RBW: It’s a very different show, a very different process, and that show is being run by Kate Purdy so it’s less just my baby. It’s interesting because I think the form of the show is dictated more by what the show is than what the show is is dictated by the form. I told you earlier that a lot of the stories I write kind of go into form first, I’ll come up with a fun gimmick, or in the case of BoJack I’ll be like, “Alright, let’s do an episode where nobody talks for a whole episode. What would that look like? How would we justify that? Let’s come up with a story.”

With Undone, it really came the other way. It came together when me and Kate were talking about the kind of story that we’d want to make and what that would like. In talking to Kate, and in talking to our animation director on it we came to this idea to rotoscope it because that would aid the storytelling that we wanted to be doing. I think those things always have to go together at some point, you have to be thoughtful of form and function but it doesn’t necessitate that one has to come before the other. I think it’s a mistake to think, “We have to come up with a story first and then we’re going to come up with the proper way to tell it,” I think it’s perfectly fine if you’re excited about a certain way to tell a story to come up with that first and then figure out the story that’ll justify the thing you want to do. I read an interview with Robert Zemeckis once that I thought was really interesting because he’s a director that’s clearly very interested in pushing special effects forward in really innovative and interesting ways. I think in his better movies—Back to the Future, Roger Rabbit, Forrest Gump, Contact, what have you—it always feels like the story comes first and then he comes up with these cool tricks to try to tell the story that he wants to tell. He did this interview where he says, “Yeah, a lot of people think that but it’s not true. I’m more inspired by the cool thing that I want to do and then I find a screenwriter and we figure out what story we could tell to do this cool thing. How do we work this interesting sequence into this movie?”

That was a really eyeopening statement for me because when you see his movies, they’re so cleanly done that you wouldn’t know it. You’d think, “Oh, this guy really wants to tell this story about this alcoholic airline pilot and in order to tell this story he has to have this cracker jack set piece at the beginning that’s an upside down plane.” Then to think, “Oh, no, he had the idea for the upside down plane, figured out a story to go with that, and the movie is no better or worse because of that,” I found really inspiring. Sometimes it can be worse, sometimes things feel shoehorned in or unnecessary if you can feel it. If you can craft your story in a way that feels organic then I think there’s no shame in starting with the weird thing you want to try.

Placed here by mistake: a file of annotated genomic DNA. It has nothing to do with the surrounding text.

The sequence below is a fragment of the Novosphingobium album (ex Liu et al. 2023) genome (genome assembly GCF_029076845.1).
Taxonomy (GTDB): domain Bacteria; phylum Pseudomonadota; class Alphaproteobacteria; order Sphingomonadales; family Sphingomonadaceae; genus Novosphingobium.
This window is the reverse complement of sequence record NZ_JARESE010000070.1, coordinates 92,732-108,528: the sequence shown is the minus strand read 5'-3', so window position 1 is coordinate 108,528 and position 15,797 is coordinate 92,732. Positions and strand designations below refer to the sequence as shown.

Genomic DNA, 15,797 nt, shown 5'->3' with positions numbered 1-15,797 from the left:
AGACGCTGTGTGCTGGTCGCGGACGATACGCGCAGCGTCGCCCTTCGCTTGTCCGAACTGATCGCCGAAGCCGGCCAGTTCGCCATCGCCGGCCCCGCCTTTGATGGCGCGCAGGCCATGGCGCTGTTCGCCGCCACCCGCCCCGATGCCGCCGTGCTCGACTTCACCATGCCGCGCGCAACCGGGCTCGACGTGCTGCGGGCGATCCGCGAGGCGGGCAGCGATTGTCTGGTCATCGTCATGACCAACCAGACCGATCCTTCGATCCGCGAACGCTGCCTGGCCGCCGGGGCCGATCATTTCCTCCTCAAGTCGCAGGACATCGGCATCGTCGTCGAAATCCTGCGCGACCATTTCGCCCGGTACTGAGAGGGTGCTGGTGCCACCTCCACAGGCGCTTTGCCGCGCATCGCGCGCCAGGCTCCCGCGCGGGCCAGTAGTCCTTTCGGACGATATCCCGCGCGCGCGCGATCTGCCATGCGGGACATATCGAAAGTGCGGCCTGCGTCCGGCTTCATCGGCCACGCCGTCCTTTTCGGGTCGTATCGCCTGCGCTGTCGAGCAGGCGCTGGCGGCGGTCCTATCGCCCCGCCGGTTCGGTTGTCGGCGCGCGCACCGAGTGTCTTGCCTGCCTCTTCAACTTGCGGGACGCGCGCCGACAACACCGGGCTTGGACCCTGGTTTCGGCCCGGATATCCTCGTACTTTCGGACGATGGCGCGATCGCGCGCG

BLVR: Going off of that, with your short stories did you feel that that was coming into play too?

RBW: Yeah, almost all of them. I would start and I would go, “‘Lucinda, the average of all possible things, woke up very averagely.’ Oh, that’s a fun way to start a story. What does that mean? What does it mean to be the average of all possible things? How do I choose that to tell this story about this woman and have that in a way that she sees herself.” Or oh, I’m going to do this thing where this guy is talking about what it’s like to be the president, and as you’re reading it, you’re going to gradually realize, “Oh, he’s talking about being a president at a theme park of presidents.” Then you go, “Okay, well now I have the setting, or the voice, or the way in, what’s the story?” Or “Rules For Taboo” was the same thing, “I’m going to use this party game rule packet to allow a couple to be passive aggressive towards each other. Can I introduce an arc with that? Can I make it feel like there’s some movement or momentum? What am I saying about these characters?” I got a great note from my editor on the serial monogamist guy and important city landmarks which is the story told in sections about the different places this woman has been to that remind her of her various boyfriends. Originally, each little section was completely distinct from itself, there was no relationship between them. My editor said, “I want to feel like this is all the same woman. Can we cross reference some of these boyfriends between the pieces so it’s clear that it’s accumulating.” So I did that, I would have a mention of Eric where I’m writing about Boris or what have you and make it clear that these things are adding up and this is a larger story about this woman, it’s not just these isolated places. To find the story within the gimmick I think is the challenge, but for me at least, I’m not really done with the story until I’ve done that.